Howto NAT VPN Traffic on a Cisco ASA
I couldn’t find any clear information on the Internet about this, so I thought I would outline it here. Say you have to setup a Site-to-Site VPN to a third party who can’t accept traffic from the subnet you have created on your internal network because your network overlaps with theirs, or as in my case, they just want one address coming over to their network. The answer is to NAT that VPN traffic using a non-overlapping IP address.
Let’s say we have the following parameters:
Your Network: 172.20.30.0/24
Their Network: 172.20.31.0/24
Host you need access to on the other side: 172.20.31.110
Simplistic example but you get the idea. You need to access the host address above to run a certain application. The 3rd party also provides you with the address they want you to use for your NAT.
IP Address Provided by 3rd Party: 192.168.35.17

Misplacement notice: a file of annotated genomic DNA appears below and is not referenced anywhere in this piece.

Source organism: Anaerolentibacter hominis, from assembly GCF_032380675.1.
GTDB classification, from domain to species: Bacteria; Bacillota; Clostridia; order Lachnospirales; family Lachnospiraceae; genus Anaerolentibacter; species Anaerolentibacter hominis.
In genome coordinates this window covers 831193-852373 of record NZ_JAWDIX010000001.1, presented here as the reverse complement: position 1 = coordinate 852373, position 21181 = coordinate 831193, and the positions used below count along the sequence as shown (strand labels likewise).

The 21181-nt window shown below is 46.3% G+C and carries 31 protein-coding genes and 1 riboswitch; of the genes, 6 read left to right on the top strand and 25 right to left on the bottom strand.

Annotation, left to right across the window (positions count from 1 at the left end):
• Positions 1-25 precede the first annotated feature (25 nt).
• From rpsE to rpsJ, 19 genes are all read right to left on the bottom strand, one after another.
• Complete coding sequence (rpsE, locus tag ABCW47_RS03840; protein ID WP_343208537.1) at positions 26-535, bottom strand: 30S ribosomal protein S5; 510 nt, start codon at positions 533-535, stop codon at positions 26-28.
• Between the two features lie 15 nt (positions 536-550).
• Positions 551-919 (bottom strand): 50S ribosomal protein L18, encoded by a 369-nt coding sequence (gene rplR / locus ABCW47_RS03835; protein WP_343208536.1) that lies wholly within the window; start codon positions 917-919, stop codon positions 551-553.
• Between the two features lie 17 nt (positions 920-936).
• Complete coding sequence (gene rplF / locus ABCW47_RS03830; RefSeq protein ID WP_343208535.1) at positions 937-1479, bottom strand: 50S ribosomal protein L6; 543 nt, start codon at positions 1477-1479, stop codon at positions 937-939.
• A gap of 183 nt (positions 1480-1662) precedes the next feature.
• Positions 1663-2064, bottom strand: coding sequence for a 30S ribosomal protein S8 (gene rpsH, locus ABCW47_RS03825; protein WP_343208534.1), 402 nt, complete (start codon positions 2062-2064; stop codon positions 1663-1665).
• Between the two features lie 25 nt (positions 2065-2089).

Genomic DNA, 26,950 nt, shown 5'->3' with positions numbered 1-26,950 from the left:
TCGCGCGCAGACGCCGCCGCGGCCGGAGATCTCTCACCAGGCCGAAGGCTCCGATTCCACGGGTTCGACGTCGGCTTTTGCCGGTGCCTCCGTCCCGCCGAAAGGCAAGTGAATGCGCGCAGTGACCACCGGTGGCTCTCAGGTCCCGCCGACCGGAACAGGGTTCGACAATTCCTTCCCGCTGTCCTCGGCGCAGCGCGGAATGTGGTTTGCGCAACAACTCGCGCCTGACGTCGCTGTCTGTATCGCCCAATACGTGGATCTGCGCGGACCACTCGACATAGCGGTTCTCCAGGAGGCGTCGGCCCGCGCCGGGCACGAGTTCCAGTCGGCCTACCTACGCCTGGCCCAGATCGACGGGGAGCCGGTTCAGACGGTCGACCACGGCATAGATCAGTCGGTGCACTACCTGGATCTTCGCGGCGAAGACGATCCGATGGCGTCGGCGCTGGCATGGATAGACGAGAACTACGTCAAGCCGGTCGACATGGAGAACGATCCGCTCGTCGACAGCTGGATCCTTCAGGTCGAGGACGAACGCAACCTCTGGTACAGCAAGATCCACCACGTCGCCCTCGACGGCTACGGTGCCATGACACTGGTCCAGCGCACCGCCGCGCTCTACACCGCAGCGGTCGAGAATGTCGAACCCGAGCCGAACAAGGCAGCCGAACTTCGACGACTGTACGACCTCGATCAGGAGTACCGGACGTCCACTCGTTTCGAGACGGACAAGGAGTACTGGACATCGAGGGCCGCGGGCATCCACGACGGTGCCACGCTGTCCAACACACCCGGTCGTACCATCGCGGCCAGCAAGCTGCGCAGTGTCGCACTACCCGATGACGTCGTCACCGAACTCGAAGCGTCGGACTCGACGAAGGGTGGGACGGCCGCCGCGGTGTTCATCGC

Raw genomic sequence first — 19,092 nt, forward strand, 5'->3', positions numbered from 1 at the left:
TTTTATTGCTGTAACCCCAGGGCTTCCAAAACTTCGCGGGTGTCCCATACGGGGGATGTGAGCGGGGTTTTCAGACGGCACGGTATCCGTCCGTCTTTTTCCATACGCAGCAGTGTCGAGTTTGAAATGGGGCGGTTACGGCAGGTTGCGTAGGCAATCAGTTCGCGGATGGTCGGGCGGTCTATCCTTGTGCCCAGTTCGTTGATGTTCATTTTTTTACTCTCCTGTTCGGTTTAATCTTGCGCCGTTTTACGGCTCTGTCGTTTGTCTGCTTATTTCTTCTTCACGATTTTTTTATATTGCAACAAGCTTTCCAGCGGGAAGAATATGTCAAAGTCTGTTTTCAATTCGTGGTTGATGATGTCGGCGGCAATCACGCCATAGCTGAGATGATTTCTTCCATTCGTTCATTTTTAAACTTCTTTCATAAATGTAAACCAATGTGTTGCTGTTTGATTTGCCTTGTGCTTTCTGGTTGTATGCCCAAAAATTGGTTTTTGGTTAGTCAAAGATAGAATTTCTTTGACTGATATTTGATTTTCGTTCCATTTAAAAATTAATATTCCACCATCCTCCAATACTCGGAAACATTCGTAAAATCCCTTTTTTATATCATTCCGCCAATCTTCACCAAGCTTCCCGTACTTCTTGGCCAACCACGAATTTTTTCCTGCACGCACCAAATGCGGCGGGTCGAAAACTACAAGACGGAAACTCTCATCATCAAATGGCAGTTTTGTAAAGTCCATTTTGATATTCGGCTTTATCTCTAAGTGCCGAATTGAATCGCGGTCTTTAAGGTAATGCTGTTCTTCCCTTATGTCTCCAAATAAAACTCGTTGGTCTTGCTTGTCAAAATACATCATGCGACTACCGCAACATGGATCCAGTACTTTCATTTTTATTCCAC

OK so you know you have to make all of your traffic look like it is coming from 192.168.35.17 to make this VPN work, but the question is how. This is where I got stuck. There are very few articles on the web that deal with this situation and I had to end up piecing the eventual answer together from several different articles. But here you go:
First, create an access-list that will allow your traffic coming from your network to access the host on the 3rd party network
access-list VPN permit ip 172.20.30.0 255.255.255.0 host 172.20.31.110
Next, create an access-list that will allow the NAT address to access the host on the 3rd party network
access-list VPN_NAT permit ip host 192.168.35.17 host 172.20.31.110
Now create a NAT statement that flags traffic coming from your network heading to the 3rd party host
nat (inside) 20 access-list VPN
Next create a GLOBAL statement that NATs the traffic flagged as interesting in the above statement into the address provided by the 3rd pary
global (outside) 20 192.168.35.17
Finally create a crypto map statement in your VPN configuration that flags the necessary traffic as interesting so the VPN knows when to start
crypto map testmap 120 match address VPN_NAT
After performing the above steps, if you ping the address 192.168.35.17, you should be able to see your VPN start up and after a brief delay you should get replies.